Tuesday, 22 December 2009
Monday, 21 December 2009
A lucky group of people will be spending sunset (which will occur at 3.15pm according to The Orcadian website) in Maeshowe, Stenness.
This Neolithic tomb, consisting of entrance passage and mound-like burial chamber, is thought to date back to around 3000BC. On the shortest days of the year, the final rays of the setting sun spread down the entrance passage and project a golden door shape onto the back wall of the chamber. The event can be seen on this live web-feed: http://www.maeshowe.co.uk/.
Pictured is the illustration accompanying our signed copy of George Mackay Brown's beautiful poem Maeshowe Winter. The page is decorated with silver glitter and the words lighten up this short dark little day.
'Children sing under a street lamp, their voices like leaves of light.'
Friday, 18 December 2009
Yes. Tonight we shall drink, dance and be merry. Booze shall be downed, congas will be led and morals shall be cast loosely aside as we spill wine, straddle photocopiers and make inappropriate passes at each other. Our office party will make Sodom and Gomorrah look like an episode of Sesame Street.
Photographs of the debauchery* will be posted on Monday.
*Which, of course, will actually be photos of a perfectly pleasant, civilised and tastefully lit soiree ending no later than 7pm. Don't worry tax payers!
Pictured is a letter written on the 18th of December 1708 to Robert Douglas, Admiral Depute of Orkney.
A ship had been wrecked at Deersound and the crew were stranded. This letter was written by the skipper of the ship, John Maw, who required free passes for his men so that 'the poor men may go home in safety without any Molestation.'
Despite being 300 years old, the letter is in good condition and is clear and easy to read. It is part of the Joseph Storer Clouston collection of papers.
Orkney Archive reference: D23/7/15
Thursday, 17 December 2009
The snow also seems set to continue up until Christmas. This is lovely for folk staying put but not so great for those hoping to fly/sail/drive South next week.
It's a great excuse for another delightful snowy pic from the photographic archive at any rate. This week it is a Tom Kent image of Willow Road, Kirkwall.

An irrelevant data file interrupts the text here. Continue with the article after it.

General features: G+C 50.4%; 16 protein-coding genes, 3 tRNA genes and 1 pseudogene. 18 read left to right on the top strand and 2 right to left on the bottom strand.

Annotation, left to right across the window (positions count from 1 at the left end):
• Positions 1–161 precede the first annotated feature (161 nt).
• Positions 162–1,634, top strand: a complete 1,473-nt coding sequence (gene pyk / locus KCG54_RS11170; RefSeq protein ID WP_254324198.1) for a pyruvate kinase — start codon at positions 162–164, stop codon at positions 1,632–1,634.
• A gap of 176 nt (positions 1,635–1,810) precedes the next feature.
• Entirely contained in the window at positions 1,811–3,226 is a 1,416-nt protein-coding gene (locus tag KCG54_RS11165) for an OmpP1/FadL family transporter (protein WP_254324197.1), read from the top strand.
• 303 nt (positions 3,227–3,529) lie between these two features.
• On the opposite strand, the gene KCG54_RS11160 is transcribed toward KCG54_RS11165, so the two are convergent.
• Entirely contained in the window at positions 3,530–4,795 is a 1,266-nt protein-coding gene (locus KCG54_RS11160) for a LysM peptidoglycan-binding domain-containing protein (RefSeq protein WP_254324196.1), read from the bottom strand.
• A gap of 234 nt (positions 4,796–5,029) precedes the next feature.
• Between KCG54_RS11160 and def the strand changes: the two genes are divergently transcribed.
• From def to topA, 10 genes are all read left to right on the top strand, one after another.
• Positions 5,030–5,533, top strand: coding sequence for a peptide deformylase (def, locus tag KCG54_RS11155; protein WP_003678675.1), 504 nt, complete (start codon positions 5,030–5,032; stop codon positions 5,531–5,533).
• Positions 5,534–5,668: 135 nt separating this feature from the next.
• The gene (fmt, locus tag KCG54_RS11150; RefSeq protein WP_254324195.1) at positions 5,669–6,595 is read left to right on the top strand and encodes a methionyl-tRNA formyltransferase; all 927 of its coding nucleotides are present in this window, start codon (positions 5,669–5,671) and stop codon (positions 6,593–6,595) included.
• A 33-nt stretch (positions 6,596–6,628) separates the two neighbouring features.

Wednesday, 16 December 2009
Click on the images below and swoon in politically-correct outrage...
Saturday, 12 December 2009
I am currently wading through a family tree where nearly every woman is named Catherine and all the men seem to be called Peter or James. One Peter, the son of Peter and Catherine, has married a girl who is not only named Catherine, but has the same maiden name as his mother! His brother married a Catherine too. Then called his daughter Catherine. And his sons Peter and James.
Drawing diagrams helps but a few infedelities and their illegitimate results are making things very complicated indeed.
They keep swapping houses too!
Friday, 11 December 2009
The Ba' ('ball' pronounced in Orcadian), is a form of hand-ball played throughout the streets of Kirkwall every Christmas and New Year's Day.
The inhabitants of Kirkwall are divided into 'Uppies' and 'Doonies' ('Up-the-gates' and 'Down-the Gates'), teams which are determined by birth or their first entry to Kirkwall. As most children in Orkney are now born in Balfour hospital in Uppie territory (or in Aberdeen meaning a re-entry to Kirkwall from the airport via Palace Road ), Doonie fathers have been known to drive their new-born babes home in a widely circuitous route to ensure their allegiance.
The general idea is for the teams to get the ba' to their own 'goals'. These are designated places in the town. The Uppies are aiming for a wall situated at the meeting of Junction Road, Main Street and New Scapa Road and the Doonies want to immerse the ba' in water along the Harbour front. The players can use pretty much any means necessary and the game is typically long and rough. Open play is unusual and the ba' moves along the streets in the heart of a writhing, sweaty scrum for most of the day. It is not uncommon to see steam rising from the huddle of players as their body heat meets the cold winter air.
There is a boys' ba' played in the morning and a men's ba' which kicks off at 1 0'clock. This means that there can be two games going on at the same time, making the streets of Kirkwall a hazardous place to walk.
A woman's ba' was played on Christmas day 1945 and New Year's Day 1946 and women have been known to take part over the years. The vast majority of players, however, are men and boys.
Spike cartoon, Orkney Archive reference: D1/851
Wednesday, 9 December 2009
The work of an archivist or a librarian is a fairly physical one. One may think that the signing of a deposit form or the stamping of a book is as manual as it gets but au contraire mes amis, it is a work out for the arms! Carrying boxes to and fro, stacking shelves, moving furniture, assembling shelving... it is my perfect gym; full of books and not a sweaty towel in sight.
Tuesday, 8 December 2009
We are all trying to forget the fact that the boxes will be moved back again in about six months time and the new shelves will be heaving with books and papers before we know it...
Monday, 7 December 2009
Archives used include a transcription of an order of clothes made by Patrick 'Black Patie' Stewart in 1603, clothing accounts for the North Lowland Fencibles as administered by Colonel Balfour from 1797 - 1807 and a small notebook of knitting patterns written by a young girl from Brims, Longhope in the 1800s.
Friday, 4 December 2009
Thursday, 3 December 2009